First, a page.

Is Rock & Roll Really Here To Stay?
- 29 January 2013 by Ross Greene 11 Comments
This weekend my wife and I attended a “Doo Wop” concert in Sarasota, Florida. Popular groups, mostly from the 60’s, comprised the Rock & Roll headliners for the raucous evening. It might be a stretch to consider 1500 sixty and seventy-somethings as raucous. Maybe loud, enthusiastic and seated would be more accurate. The groups, the Crests, Del Satins, Brooklyn Bridge, the Capris and Manhattan Harmony, danced…or shuffled…and performed over 30 songs over an enjoyable two and a half hours.
By the mid 1960s I had graduated from U.T., was married and had twin sons. Consequently, my interest in the myriad participants on Dick Clark’s American Bandstand and its successor, Soul Train had waned significantly…to the level of non-existence. Therefore, I barely recognized the groups on stage that evening. Further, I was unfamiliar with all but six or so of the tunes they sang. At the time they were “hits”…I use the term reservedly…I was changing diapers and trying to sort out this new world of making a living for a growing family.
But, the night did cause my mind to drift back to the period that established my musical interests. From the early- fifties with Bill Haley and The Comets’ “Rock Around The Clock” to the mid-fifties with The Teenagers and their lead singer, thirteen year old Frankie Lymon’s “Why Do Fools Fall In Love” on to the late fifties and “The Great Pretender” by the Platters, Rock and Roll was, well…on a roll.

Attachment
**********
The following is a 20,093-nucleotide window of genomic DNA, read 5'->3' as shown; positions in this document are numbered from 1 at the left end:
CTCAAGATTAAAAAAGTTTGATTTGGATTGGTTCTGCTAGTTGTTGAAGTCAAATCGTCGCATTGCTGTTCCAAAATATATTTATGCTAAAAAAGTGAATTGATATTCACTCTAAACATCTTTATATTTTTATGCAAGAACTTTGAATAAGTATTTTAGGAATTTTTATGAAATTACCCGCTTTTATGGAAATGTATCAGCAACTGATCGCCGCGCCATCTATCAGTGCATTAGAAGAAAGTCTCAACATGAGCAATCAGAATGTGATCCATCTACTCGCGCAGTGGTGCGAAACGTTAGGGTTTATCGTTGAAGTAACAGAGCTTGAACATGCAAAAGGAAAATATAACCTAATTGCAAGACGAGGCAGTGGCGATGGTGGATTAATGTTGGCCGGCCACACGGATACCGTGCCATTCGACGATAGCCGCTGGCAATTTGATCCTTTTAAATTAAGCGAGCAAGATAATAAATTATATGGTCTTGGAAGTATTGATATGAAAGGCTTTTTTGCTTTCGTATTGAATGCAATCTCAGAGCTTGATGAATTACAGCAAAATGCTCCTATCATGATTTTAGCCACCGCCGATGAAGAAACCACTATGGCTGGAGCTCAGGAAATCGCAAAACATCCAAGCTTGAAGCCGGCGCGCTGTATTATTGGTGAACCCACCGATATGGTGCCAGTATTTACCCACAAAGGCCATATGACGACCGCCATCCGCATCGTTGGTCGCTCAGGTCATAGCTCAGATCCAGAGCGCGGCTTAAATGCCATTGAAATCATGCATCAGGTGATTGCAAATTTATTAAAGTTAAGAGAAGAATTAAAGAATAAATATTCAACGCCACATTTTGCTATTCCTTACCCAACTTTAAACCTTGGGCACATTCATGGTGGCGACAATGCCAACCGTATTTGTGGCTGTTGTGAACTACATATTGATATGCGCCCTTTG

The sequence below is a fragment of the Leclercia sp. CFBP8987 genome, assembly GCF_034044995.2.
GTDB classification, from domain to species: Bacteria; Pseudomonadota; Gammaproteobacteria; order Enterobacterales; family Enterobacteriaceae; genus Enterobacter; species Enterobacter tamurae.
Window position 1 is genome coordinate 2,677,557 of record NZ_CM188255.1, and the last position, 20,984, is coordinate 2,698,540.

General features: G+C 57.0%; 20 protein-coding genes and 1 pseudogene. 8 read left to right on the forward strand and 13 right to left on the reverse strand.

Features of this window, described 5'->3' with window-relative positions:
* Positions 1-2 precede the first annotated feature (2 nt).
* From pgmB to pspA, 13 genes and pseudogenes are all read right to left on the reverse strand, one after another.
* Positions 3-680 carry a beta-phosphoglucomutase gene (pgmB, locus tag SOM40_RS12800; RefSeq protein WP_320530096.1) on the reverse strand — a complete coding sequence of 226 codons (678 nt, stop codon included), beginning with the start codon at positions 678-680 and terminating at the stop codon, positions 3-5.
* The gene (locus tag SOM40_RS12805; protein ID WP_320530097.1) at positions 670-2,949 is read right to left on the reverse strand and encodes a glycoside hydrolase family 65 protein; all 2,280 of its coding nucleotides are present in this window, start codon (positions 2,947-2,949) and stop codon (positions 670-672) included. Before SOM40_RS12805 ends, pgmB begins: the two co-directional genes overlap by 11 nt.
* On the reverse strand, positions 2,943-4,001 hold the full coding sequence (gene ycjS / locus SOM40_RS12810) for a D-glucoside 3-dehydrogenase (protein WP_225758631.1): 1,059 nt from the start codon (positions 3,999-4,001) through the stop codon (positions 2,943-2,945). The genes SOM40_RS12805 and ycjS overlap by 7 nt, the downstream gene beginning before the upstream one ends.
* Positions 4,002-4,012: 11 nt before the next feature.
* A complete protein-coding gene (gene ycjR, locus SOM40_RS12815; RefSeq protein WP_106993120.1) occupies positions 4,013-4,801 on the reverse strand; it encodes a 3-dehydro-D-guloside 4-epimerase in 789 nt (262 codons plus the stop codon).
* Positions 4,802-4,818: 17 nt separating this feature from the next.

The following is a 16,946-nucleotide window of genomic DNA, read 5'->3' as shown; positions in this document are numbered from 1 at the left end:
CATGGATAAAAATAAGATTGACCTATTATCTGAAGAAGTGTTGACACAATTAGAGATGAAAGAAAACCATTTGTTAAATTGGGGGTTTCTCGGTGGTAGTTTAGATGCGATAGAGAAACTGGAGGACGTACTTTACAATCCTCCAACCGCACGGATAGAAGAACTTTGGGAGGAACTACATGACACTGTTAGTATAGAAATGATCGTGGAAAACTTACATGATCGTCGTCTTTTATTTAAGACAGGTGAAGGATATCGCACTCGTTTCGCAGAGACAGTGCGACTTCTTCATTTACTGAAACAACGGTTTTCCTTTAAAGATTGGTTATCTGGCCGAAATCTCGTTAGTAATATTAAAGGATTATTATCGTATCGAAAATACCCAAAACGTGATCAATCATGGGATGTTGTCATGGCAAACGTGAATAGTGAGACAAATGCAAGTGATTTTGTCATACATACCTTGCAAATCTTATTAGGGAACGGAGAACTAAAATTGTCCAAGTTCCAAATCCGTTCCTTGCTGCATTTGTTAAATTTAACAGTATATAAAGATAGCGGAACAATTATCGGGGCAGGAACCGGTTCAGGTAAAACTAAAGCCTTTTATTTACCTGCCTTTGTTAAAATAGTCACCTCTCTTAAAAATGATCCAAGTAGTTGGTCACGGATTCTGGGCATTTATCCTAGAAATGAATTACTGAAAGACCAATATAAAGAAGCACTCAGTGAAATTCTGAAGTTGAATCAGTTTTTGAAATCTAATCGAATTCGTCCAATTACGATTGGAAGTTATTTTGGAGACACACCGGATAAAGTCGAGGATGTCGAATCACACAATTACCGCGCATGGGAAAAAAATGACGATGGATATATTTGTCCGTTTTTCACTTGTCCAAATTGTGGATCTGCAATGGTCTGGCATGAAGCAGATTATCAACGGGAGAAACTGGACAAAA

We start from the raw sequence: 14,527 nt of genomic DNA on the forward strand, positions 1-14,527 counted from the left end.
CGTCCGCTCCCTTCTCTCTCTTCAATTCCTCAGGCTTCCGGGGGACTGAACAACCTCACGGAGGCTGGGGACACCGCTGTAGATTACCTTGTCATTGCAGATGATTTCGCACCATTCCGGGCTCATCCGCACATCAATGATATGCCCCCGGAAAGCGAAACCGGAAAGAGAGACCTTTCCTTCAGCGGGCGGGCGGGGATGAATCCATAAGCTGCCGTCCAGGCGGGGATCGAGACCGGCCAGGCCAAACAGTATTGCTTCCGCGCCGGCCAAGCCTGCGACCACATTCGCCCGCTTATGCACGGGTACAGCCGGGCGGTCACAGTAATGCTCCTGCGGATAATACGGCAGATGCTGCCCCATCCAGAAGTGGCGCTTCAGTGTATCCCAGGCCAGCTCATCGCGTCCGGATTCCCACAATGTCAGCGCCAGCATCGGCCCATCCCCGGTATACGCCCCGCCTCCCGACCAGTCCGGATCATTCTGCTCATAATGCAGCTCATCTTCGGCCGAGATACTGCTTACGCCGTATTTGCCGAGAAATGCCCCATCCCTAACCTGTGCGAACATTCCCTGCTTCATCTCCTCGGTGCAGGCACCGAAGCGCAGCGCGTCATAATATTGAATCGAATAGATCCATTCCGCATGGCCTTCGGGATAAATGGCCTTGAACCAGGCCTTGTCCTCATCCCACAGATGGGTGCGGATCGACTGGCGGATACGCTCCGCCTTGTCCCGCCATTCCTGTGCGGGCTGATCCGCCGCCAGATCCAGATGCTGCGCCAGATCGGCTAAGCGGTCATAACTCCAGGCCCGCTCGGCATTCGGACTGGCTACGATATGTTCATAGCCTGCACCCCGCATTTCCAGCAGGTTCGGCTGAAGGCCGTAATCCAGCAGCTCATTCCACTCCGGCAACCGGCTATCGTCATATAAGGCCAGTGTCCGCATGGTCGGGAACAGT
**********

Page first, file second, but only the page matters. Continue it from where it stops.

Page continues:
Then in the early 60s a new musical genre came on the scene…Folk Music. It blended tight harmony with music from the Civil War, to Americana to the early protest period. In the mid 60s My wife and I saw a very young John Denver as a replacement in the musical group, The Chad Mitchell Trio, perform as an opening act for Andy Williams at the open air theater in Gatlinburg. What a great show they both put on!
Folk music hit its stride but in the mid 60s the British invasion stopped it dead in its tracks…except for a few diehards like me. My favorite group is still The Journeymen with their “500 Miles.” To me they epitomized the folk genre, even though they cut only three albums.
The Four Freshmen and the Lettermen are two groups whose melodious style paralleled the folk period and have a strong, cult-like following even today.
I’m sure that each of you has a favorite genre, song, group and musical time period. I would love to hear yours…and I bet that others would too. Share them with us so we can all take that four to five decade walk back to our youth.
Scroll down and click to play the music videos.